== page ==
Palestinian Christians: “The Occupation is a Sin”

Last week, a group of Palestinian Christians representing a variety of churches and church-related organizations issued a powerful, prayerful call for an end to the Israeli occupation.  My friend Rabbi Brian Walt was present at the meeting in Bethlehem in which the statement – known as  “The Kairos Palestine Document” – was released. Upon his return, he described to me his profound, often painful conversations with Palestinian Christians and he told me that as a Jew, he considered the Kairos Document to be an enormously important spiritual/political statement. Having now read the entire 12 page document, I must say that I agree wholeheartedly.

Palestinian Christian liberation theologians such as Naim Ateek of the Sabeel Institute have been doing important work for decades and I believe their ideas present important spiritual challenges to the Jewish community. Many Jews point to the more radical incarnations of these theologies – and while I share some of these concerns, I believe that we make a profound mistake by dismissing Palestinian Christian theology wholesale. (Frankly, I am much more troubled by the “End of Days” theologies of fundamentalist Zionist Christians such as Pastor John Hagee than I am by Naim Ateek and the authors of the Kairos document.)

My friend and colleague Father Cotton Fite of St. Luke’s Church in Evanston, tells me he hopes that American Christians will study the Kairos Document carefully. I mentioned to him that I hoped Jews would read it as well. In fact, I think we should create opportunities to read it together. Despite our differences, I believe it offers both of our communities an ideal place to begin meaningful dialogue over the spiritual implications of this conflict.

One of the more important and challenging passages:

Our presence in this land, as Christian and Muslim Palestinians, is not accidental but rather deeply rooted in the history and geography of this land, resonant with the connectedness of any other people to the land it lives in. It was an injustice when we were driven out. The West sought to make amends for what Jews had endured in the countries of Europe, but it made amends on our account and in our land. They tried to correct an injustice and the result was a new injustice.

I can already predict that many Jews will bristle that this passage does not specifically reference the Jewish connection to the land as well. To this I would say, how deeply do we Jews ever honor the reality that we are not the only people who are “deeply rooted in the history and geography of this land?” Moreover, how deeply do we ever face the true injustice that was committed when a people with deep roots in the land were driven out and not allowed to return?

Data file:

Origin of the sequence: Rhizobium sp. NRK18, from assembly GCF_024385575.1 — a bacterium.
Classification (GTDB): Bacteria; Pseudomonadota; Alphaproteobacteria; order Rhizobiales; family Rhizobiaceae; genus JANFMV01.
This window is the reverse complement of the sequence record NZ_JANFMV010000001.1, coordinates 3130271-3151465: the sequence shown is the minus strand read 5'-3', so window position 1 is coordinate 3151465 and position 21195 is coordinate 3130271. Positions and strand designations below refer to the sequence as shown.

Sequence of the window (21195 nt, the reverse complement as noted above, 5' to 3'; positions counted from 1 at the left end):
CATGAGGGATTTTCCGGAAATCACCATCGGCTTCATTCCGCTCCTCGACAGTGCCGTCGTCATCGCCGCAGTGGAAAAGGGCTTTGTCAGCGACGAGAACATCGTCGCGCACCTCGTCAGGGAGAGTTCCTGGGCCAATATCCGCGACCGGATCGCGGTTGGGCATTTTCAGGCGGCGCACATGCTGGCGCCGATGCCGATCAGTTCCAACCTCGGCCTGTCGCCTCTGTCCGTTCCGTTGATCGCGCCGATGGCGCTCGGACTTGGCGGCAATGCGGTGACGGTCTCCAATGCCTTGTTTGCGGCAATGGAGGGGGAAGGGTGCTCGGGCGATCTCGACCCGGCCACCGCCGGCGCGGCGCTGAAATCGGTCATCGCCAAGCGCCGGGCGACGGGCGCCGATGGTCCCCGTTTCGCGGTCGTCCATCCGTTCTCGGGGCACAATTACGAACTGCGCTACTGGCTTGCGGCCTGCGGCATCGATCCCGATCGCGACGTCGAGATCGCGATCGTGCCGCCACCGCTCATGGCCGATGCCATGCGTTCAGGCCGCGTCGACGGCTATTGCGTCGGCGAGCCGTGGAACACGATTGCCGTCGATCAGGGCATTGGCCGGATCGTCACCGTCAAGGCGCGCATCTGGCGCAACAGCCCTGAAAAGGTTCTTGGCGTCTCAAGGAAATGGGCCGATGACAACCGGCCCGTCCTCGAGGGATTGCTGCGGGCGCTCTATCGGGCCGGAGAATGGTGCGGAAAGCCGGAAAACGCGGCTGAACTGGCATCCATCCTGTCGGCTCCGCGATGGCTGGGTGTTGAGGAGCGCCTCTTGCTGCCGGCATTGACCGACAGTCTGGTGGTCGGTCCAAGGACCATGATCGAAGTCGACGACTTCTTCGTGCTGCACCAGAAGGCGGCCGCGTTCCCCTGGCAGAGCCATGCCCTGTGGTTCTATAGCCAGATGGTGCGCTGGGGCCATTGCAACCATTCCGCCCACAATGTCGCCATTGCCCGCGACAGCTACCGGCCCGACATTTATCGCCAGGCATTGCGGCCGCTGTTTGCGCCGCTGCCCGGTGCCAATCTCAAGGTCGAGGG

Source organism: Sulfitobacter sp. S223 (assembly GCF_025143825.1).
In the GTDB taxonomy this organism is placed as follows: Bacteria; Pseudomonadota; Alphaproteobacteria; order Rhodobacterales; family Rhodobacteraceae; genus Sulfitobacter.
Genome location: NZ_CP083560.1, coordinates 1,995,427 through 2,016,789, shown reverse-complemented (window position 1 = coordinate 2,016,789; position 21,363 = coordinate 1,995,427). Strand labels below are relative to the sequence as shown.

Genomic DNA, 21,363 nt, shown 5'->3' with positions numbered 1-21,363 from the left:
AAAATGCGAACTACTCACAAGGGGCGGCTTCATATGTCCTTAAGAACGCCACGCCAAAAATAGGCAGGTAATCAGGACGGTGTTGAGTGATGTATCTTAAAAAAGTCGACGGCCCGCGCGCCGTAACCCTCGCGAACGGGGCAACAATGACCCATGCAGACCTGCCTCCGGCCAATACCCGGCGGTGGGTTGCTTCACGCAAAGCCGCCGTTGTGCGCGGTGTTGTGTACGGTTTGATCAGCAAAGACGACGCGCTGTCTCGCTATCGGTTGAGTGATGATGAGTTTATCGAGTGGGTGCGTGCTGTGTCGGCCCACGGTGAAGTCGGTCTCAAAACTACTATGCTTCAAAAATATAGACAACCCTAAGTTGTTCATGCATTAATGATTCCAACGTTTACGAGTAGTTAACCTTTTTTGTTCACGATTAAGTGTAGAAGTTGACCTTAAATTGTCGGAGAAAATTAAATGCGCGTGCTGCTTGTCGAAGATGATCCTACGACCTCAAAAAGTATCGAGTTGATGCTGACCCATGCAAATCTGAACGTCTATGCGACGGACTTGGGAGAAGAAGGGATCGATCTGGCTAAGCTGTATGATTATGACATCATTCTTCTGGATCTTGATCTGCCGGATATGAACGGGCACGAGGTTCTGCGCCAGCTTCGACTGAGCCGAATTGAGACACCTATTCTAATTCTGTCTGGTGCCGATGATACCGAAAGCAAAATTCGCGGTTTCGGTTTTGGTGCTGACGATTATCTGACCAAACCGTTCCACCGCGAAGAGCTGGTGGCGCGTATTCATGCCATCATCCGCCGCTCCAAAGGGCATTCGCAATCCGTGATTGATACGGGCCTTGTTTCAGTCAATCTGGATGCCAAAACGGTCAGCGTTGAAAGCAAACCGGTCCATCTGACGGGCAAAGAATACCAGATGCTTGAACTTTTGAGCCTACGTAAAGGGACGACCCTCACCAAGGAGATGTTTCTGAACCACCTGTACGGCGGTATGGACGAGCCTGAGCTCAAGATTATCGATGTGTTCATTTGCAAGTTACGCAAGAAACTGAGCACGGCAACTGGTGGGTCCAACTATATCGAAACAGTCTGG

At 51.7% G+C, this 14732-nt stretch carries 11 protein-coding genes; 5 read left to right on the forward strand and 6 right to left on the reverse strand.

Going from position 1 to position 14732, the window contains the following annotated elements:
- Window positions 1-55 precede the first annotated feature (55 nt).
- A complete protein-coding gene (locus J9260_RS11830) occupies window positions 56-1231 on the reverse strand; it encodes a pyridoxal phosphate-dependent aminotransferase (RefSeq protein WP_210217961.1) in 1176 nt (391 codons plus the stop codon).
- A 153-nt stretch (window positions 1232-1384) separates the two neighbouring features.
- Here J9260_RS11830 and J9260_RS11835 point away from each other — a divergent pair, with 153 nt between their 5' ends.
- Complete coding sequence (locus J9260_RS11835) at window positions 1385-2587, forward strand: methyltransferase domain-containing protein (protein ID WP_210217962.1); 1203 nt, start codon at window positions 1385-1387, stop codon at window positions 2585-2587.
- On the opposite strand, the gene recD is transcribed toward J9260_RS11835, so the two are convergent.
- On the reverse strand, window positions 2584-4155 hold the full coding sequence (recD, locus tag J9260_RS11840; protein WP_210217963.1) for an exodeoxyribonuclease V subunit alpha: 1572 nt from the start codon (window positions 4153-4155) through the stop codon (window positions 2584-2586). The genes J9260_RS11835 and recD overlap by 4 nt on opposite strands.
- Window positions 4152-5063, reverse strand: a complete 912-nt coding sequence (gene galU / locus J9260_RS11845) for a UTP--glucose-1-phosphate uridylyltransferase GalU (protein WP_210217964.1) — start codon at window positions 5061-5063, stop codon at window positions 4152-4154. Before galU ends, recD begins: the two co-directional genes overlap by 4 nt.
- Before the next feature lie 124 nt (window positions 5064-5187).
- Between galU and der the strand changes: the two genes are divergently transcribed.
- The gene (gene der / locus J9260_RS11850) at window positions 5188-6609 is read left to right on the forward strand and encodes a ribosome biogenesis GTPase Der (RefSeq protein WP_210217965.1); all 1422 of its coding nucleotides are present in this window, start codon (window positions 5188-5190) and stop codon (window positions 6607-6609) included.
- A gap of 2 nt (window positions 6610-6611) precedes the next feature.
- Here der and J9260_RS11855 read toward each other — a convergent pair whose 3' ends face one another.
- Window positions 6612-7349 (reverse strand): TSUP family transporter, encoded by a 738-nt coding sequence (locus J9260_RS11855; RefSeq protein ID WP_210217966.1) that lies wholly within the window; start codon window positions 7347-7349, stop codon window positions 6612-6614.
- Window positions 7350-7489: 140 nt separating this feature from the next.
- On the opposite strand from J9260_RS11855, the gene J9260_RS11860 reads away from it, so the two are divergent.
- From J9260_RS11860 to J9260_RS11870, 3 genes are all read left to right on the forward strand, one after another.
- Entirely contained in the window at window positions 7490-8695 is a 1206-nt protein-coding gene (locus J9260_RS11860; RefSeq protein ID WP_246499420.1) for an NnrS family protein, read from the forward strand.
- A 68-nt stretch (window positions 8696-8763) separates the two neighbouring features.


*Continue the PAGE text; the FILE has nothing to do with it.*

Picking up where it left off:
Another sobering passage in the document describes the Occupation as no less than a “sin:”

We also declare that the Israeli occupation of Palestinian land is a sin against God and humanity because it deprives the Palestinians of their basic human rights, bestowed by God. It distorts the image of God in the Israeli who has become an occupier just as it distorts this image in the Palestinian living under occupation. We declare that any theology, seemingly based on the Bible or on faith or on history, that legitimizes the occupation, is far from Christian teachings, because it calls for violence and holy war in the name of God Almighty, subordinating God to temporary human interests, and distorting the divine image in the human beings living under both political and theological injustice.

Many of us view the Occupation as a political problem to be solved. But indeed, as Jews, we must admit basic human rights are rooted in our religious tradition. Like Christians, we also believe that all human beings are created in the image of God. We also believe that when the basic dignity of anyone’s humanity is diminished, the Divine Image is diminished as well. How then, can we fail to understand that the Occupation is not only a geo-political problem but a spiritual/moral problem as well?

This conclusion leads to a logical next step:

Love is seeing the face of God in every human being. Every person is my brother or my sister. However, seeing the face of God in everyone does not mean accepting evil or aggression on their part. Rather, this love seeks to correct the evil and stop the aggression.

The injustice against the Palestinian people which is the Israeli occupation, is an evil that must be resisted. It is an evil and a sin that must be resisted and removed. Primary responsibility for this rests with the Palestinians themselves suffering occupation. Christian love invites us to resist it. However, love puts an end to evil by walking in the ways of justice. Responsibility lies also with the international community, because international law regulates relations between peoples today. Finally responsibility lies with the perpetrators of the injustice; they must liberate themselves from the evil that is in them and the injustice they have imposed on others.